So if you’re headed to the UK or Canada, check out their map.

Green Key has one of the largest rolls of green hotels.

4 – Green Key Eco Rating Program, administered by the Hotel Association of Canada, has rated nearly 2,800 hotels in 15 countries. It expanded into the US in 2009. Those who aspire to the certification fill out a survey and are ranked on a scale of 1-5 keys, based on their water and energy conservation, hazardous waste management, building and land use.

The hotels’ self-reporting is double-checked with outside audits, but only 20 percent of the properties are reviewed annually, according to the website, leaving us a little queasy about how much this program means.

On the other hand, Green Key is fully focused on hotel operations, which may give it an edge compared with those that rank various other types of business, such as Green Seal or the other Green-Key in the UK, which certifies businesses as well as hospitality establishments. (Two green keys, that’s not confusing.)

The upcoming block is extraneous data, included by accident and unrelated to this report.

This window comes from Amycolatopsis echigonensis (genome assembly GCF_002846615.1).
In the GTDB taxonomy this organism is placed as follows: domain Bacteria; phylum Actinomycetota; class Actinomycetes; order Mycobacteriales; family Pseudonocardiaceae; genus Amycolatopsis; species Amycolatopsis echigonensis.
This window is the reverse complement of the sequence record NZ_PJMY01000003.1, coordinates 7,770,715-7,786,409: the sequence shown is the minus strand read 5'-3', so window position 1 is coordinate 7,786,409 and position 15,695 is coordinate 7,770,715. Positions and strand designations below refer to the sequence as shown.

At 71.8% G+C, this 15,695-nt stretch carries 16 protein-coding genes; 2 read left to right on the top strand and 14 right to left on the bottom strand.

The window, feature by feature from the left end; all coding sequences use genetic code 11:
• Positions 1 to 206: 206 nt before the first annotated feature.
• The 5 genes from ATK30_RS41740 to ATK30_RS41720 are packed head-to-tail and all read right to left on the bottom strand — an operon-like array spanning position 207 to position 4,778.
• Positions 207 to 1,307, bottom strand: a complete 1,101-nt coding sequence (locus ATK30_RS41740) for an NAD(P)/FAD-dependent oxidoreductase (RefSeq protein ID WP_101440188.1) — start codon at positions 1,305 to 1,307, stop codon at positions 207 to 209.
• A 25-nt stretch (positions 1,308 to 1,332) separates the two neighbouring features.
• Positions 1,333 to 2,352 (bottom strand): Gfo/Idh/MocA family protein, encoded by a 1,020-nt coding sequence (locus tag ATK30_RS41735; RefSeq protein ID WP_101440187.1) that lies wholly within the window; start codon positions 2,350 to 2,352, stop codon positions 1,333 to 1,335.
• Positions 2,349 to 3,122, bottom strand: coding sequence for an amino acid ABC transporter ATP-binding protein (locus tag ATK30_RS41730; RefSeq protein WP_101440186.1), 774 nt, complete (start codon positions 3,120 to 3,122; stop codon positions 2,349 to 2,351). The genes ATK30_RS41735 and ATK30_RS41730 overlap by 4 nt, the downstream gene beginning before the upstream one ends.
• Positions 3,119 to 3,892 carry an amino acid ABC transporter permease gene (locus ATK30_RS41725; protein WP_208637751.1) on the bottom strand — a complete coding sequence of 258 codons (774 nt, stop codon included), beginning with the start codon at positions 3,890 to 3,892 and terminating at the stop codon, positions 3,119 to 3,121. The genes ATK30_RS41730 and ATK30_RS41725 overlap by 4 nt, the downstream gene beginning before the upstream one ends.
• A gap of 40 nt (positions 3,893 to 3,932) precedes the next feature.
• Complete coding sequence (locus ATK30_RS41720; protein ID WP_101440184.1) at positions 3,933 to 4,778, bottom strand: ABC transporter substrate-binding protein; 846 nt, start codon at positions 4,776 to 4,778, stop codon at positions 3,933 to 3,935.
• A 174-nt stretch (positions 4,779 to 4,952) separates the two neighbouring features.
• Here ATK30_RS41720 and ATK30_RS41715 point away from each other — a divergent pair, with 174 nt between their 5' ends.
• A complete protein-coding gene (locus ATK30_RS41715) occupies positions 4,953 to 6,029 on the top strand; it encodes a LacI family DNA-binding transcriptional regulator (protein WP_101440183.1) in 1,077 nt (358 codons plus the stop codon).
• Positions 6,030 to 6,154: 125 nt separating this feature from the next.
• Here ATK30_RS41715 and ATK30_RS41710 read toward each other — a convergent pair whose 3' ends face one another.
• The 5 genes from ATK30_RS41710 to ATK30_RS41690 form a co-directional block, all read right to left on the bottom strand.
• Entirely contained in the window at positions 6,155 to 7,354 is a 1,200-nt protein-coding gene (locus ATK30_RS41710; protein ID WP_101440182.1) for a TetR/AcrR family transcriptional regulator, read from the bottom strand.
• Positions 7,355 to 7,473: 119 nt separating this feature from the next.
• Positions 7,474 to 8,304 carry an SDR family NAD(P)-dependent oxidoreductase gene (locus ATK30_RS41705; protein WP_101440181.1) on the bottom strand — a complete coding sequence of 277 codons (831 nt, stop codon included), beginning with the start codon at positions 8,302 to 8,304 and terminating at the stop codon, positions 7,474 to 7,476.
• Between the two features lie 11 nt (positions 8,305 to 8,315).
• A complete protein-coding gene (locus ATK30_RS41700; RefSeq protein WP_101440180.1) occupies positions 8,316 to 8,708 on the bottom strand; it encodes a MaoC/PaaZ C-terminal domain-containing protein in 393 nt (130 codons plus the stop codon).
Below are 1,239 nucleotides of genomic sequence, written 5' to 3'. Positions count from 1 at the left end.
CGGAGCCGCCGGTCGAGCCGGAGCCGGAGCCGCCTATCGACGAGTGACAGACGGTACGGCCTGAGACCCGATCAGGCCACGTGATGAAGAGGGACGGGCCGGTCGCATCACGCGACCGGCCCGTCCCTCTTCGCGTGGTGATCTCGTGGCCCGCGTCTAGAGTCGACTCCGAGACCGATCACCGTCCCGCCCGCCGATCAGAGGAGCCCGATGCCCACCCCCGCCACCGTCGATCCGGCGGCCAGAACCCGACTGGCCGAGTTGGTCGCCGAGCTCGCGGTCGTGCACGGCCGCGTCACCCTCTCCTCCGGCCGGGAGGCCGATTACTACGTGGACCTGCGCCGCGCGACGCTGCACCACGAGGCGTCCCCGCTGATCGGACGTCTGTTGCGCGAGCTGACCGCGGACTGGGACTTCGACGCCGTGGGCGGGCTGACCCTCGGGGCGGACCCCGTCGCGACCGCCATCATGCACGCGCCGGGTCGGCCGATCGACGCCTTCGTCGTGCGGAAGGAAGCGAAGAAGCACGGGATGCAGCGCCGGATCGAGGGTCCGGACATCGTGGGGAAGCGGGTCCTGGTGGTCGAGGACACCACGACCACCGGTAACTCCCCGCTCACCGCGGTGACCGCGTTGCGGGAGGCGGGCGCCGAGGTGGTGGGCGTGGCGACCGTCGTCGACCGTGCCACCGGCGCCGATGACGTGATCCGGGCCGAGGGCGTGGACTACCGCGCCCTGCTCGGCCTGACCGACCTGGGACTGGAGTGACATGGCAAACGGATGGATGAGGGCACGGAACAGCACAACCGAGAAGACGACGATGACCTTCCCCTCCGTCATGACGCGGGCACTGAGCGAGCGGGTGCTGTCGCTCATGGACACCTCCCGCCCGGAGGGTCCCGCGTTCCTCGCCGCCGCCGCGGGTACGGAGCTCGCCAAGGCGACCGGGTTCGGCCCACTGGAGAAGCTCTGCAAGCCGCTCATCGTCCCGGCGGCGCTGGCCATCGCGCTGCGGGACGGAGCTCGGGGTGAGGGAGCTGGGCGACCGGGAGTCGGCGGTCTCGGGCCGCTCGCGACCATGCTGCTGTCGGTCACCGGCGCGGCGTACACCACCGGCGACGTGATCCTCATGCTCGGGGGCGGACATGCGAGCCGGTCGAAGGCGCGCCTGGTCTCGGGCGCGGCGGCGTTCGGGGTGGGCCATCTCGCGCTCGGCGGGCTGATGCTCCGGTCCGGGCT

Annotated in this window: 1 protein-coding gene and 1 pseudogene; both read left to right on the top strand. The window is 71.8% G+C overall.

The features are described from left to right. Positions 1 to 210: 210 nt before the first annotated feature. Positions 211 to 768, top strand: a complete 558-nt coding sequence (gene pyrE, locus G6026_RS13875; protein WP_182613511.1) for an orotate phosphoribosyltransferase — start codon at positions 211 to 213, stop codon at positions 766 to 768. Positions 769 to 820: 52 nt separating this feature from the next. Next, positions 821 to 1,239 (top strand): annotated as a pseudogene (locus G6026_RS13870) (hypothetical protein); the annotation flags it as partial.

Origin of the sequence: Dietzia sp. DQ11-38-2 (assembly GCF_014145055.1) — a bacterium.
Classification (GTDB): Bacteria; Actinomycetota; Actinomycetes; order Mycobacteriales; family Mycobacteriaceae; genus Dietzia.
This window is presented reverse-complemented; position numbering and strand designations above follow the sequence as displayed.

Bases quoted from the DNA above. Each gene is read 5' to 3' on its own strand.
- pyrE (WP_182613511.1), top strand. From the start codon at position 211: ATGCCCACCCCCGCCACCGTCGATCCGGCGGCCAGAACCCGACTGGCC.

You can find Green Key-rated hotels here.

5 – The US EPA Energy Star for Hospitality program offers guidance to hoteliers moving toward energy efficiency. Hotels that are Energy Star labeled are more energy efficient than average. They likely have efficienct HVACs, efficient light bulbs and low-flow faucets, etc. We include this labeling here, but with reservations. Energy efficiency is good, and it saves money for hotels. But a more stringent certification would offer points for a broader array of sustainable practices, like preserving green space or promoting green transportation.

On the positive side, this government program has enlisted some of the big chains, Marriott and Westin and others, in the efficiency cause. It’s likely that a lot of hotels are no longer blasting AC into the streets because of Energy Star. EPA hpefully brays that if all the hotels and motels in the US reduced their energy consumption by just 10 percent, they save collectively $745 million.

You can check the list of qualified hospitality buildings here.

Copyright © 2012 Green Right Now | Distributed by GRN Network